TOPIC: Death in Islam

Death in Islam 2 years 1 month ago #3124

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Death is a normal occurrence which will hit each one of us at its’ predestined time. Allah says in the Qur’an (interpretation of its meaning)
“Every soul will taste death” [3: 185].

So let us make use of our life before our death as advised by the prophet (peace and blessing be upon him who said “Make the most of five things before five others: life before death, health before sickness, free time before becoming busy, youth before old age, and wealth before poverty.” ( Saheeh al-Jaami’, no. 1077).
But how should a Muslim react to the death of a loved one and what are the proper steps to take during the morning and burial period?

A Muslim reaction to death

Whilst the death of a person happens at its predestined time, it is a test for those related to the deceased. Hence as Muslims, we react to death the same way we react to trials. We react by being patient and saying " Inna Lillahi Wa Inna Ilayhi Raaji'oon".

Allah says in the Quran (meaning of its interpretation),

And We will surely test you with something of fear and hunger and a loss of wealth and lives and fruits, but give good tidings to the patient, {2:155}
Who, when disaster strikes them, say, "Indeed we belong to Allah, and indeed to Him we will return." {2:156}
Those are the ones upon whom are blessings from their Lord and mercy. And it is those who are the [rightly] guided. {2:157}

Since the death of a loved one is a test, it is important for us to use the opportunity to remember death, repent, and draw closer to Allah. Usually when a person loses a loved one, it reminds one of the realities of death. What have you and I prepared for when we are shrouded and placed beneath the earth?

Mourning and condolence

The mourning of a deceased should not be more than three days except the case of a widow. It was narrated that, Umm Habeebah bint Abi Sufyaan reported that when the news of her father’s death reached her, she called for some perfume and wiped it on her forearms, and said: “I do not need it, but I heard the Prophet (peace and blessings of Allaah be upon him) say: ‘It is not permitted for a woman who believes in Allaah and the Last Day to mourn for any dead person for more than three days, except for a husband, (in which case the period of mourning is) four months and ten days. (Reported by al-Bukhaari, 4926).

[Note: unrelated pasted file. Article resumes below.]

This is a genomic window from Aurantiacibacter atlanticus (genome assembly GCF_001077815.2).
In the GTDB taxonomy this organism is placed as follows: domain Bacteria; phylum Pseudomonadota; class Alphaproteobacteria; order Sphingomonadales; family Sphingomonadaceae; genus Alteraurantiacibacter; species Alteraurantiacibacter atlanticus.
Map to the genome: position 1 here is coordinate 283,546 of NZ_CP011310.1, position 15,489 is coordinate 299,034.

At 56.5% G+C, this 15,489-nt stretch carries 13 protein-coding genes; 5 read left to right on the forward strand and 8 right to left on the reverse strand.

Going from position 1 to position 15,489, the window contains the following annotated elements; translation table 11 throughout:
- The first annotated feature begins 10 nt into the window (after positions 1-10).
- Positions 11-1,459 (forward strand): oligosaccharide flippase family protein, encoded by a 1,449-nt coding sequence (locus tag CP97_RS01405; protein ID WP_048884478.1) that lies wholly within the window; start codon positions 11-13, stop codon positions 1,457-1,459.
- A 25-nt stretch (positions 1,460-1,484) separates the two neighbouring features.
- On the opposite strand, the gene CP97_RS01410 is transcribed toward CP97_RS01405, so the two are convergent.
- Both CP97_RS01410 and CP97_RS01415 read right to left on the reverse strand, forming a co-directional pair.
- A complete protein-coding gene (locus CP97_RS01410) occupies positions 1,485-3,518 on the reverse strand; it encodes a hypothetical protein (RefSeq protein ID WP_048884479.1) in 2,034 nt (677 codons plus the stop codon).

It is also important to note that it is not the Sunnah of the prophet (peace and blessing be upon him) to wear black while mourning, raise one’s voice in wailing and lamenting, striking the cheeks and eulogizing the deceased. These are all bid’ah and actions of the jaahiliyyah.
The Prophet (peace and blessings of Allaah be upon him) disavowed the one who does that when he said: “He is not one of us who rends his garment and slaps his cheeks and calls out with the call of jaahiliyyah.”

Shaykh Ibn ‘Uthaymeen (may Allaah have mercy on him) mentioned in Majmoo’ Fataawa Ibn ‘Uthaymeen, (17/414): Wearing black in mourning for the dead is a kind of bid’ah and displaying grief, and it is akin to rending one’s garment and slapping one’s cheeks. He also mentioned in Majmoo’ Fataawa Ibn ‘Uthaymeen, 17/329, that wearing black clothes at times of calamity is an innovation with no Sunnah basis.

Should the family of the deceased gather to receive condolence ie (stay in a particular place where people who wish to offer condolence can meet them)?

This is a matter in which the scholars differed: The view of the Shaafa‘is and Hanbalis is that it was markooh to gather in order to receive condolence, and many of the Maalikis; some of them even stated that it is haraam. The strongest evidence was the report of Jareer ibn ‘Abdullah who sated: We used to regard gathering with the family of the deceased as wailing (which is forbidden). Narrated by Ahmad, 6866; and Ibn Maajah, 1612.
They also stated that gathering to receive condolence is something that was not done by the Prophet (blessings and peace of Allah be upon him) or any of his Companions, hence it is something that has been introduced. It is also contrary to the practice of the righteous early generations, who did not gather to receive condolences.